I thought my days of accumulating caps finished a long time ago, but not so. Thirty-three years after featuring for the British and Irish Lions as part of the IRB’s centenary celebrations in Cardiff, test recognition yielded just that.
The chief executives of the Six Nations renewed talks in London yesterday aimed at finalising an offer designed to change the face of the game. Having already forked out some €400m to buy stakes in the English Premiership and PRO14, the private equity firm CVC Partners are willing to pay the Six Nations almost as much again for a share of the tournament’s commercial rights.
Whatever your taste in sports, odds are it has been soured at times by a decision from a referee or an official of some other hue. Bill White, a former baseball player and commentator, got it just right when he said that umpiring is tough because, no matter what the decision, you’re always half-wrong.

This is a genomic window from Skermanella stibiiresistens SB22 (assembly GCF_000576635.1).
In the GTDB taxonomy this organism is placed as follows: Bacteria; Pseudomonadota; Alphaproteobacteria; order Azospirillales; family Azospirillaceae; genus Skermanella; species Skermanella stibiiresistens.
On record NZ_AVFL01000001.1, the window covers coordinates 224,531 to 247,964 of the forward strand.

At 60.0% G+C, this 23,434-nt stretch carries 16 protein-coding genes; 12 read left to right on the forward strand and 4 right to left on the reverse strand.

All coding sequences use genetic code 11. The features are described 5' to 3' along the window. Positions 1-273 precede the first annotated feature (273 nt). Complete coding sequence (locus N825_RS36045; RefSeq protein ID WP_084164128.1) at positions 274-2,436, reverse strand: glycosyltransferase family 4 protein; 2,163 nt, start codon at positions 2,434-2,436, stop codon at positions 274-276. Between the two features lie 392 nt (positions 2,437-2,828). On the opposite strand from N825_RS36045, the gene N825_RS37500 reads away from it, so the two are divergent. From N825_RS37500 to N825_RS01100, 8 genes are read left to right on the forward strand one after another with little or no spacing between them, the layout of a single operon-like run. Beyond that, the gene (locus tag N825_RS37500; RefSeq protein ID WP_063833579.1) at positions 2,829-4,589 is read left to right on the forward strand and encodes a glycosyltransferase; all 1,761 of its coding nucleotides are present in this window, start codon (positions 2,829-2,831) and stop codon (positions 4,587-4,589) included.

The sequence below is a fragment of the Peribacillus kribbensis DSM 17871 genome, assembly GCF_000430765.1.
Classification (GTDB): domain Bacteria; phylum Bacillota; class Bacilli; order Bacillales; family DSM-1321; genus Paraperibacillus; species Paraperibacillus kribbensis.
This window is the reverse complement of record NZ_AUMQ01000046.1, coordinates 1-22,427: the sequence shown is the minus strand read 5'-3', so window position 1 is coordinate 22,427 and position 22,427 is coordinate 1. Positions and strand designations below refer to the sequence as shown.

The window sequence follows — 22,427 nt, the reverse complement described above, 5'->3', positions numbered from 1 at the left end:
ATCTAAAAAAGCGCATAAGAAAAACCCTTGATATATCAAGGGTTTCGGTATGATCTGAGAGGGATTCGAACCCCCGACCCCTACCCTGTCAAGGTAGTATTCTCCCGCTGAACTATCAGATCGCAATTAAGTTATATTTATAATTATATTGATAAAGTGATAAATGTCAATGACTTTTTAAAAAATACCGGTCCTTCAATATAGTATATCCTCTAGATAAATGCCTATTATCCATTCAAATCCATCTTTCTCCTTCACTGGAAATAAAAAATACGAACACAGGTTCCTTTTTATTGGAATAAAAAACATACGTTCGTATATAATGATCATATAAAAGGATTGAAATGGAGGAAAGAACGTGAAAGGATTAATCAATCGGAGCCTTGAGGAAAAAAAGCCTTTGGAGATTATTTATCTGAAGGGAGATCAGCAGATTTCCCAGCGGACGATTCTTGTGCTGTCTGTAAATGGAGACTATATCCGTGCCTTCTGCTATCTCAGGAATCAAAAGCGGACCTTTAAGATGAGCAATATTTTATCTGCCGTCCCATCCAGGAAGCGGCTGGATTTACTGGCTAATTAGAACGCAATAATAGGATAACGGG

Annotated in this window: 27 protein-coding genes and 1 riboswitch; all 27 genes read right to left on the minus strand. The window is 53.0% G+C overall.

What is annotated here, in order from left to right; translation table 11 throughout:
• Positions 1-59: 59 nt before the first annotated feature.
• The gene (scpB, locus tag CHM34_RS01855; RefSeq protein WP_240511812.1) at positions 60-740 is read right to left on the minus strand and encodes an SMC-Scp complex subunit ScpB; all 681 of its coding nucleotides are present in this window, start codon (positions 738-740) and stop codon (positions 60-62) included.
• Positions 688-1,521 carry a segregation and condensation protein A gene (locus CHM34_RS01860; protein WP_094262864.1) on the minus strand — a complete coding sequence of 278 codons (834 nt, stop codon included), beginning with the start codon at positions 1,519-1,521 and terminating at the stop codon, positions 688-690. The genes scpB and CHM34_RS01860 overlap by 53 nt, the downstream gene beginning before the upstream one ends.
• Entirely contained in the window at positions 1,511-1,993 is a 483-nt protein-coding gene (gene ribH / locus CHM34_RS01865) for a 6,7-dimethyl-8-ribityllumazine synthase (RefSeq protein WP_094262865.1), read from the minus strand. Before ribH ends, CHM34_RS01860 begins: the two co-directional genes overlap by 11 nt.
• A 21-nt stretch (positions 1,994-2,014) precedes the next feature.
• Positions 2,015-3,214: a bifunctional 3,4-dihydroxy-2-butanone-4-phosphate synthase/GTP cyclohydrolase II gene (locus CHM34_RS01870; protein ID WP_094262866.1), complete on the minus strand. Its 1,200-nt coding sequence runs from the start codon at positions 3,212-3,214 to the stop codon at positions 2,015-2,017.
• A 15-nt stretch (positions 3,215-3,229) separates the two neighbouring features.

Picture the young James McClean when he first wore a Sunderland jersey. Memories stir of a fearless winger slaloming down the touchline. It seemed, even then, to be almost old-fashioned in a league that was no longer so in thrall to the hustle and bustle of years gone by.